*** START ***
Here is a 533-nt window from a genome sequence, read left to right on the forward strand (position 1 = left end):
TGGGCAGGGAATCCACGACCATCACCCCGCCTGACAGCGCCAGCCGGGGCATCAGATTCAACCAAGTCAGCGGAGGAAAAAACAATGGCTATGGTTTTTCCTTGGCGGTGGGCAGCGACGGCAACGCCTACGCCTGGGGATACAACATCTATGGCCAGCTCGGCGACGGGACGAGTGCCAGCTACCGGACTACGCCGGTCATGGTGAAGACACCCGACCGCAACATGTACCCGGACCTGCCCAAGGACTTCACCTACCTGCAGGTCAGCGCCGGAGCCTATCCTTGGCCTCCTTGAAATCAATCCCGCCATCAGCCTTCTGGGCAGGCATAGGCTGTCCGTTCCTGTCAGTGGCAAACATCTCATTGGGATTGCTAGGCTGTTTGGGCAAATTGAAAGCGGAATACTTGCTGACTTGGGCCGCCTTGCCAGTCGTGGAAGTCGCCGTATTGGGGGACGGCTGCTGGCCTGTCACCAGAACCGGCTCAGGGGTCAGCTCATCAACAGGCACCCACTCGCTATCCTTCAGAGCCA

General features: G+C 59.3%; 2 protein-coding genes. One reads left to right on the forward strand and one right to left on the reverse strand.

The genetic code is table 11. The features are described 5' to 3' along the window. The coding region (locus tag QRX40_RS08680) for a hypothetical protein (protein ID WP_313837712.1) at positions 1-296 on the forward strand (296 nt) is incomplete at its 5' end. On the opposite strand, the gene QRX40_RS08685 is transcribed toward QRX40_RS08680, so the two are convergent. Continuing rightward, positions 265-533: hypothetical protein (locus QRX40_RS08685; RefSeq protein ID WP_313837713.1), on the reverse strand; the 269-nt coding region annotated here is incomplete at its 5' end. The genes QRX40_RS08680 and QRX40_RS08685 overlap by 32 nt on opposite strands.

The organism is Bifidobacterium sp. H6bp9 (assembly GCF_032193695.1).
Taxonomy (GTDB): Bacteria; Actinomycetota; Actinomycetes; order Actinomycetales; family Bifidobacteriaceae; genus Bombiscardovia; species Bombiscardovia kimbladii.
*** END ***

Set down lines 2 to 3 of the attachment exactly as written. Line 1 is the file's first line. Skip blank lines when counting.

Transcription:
TGGGCAGGGAATCCACGACCATCACCCCGCCTGACAGCGCCAGCCGGGGCATCAGATTCAACCAAGTCAGCGGAGGAAAAAACAATGGCTATGGTTTTTCCTTGGCGGTGGGCAGCGACGGCAACGCCTACGCCTGGGGATACAACATCTATGGCCAGCTCGGCGACGGGACGAGTGCCAGCTACCGGACTACGCCGGTCATGGTGAAGACACCCGACCGCAACATGTACCCGGACCTGCCCAAGGACTTCACCTACCTGCAGGTCAGCGCCGGAGCCTATCCTTGGCCTCCTTGAAATCAATCCCGCCATCAGCCTTCTGGGCAGGCATAGGCTGTCCGTTCCTGTCAGTGGCAAACATCTCATTGGGATTGCTAGGCTGTTTGGGCAAATTGAAAGCGGAATACTTGCTGACTTGGGCCGCCTTGCCAGTCGTGGAAGTCGCCGTATTGGGGGACGGCTGCTGGCCTGTCACCAGAACCGGCTCAGGGGTCAGCTCATCAACAGGCACCCACTCGCTATCCTTCAGAGCCA

General features: G+C 59.3%; 2 protein-coding genes. One reads left to right on the forward strand and one right to left on the reverse strand.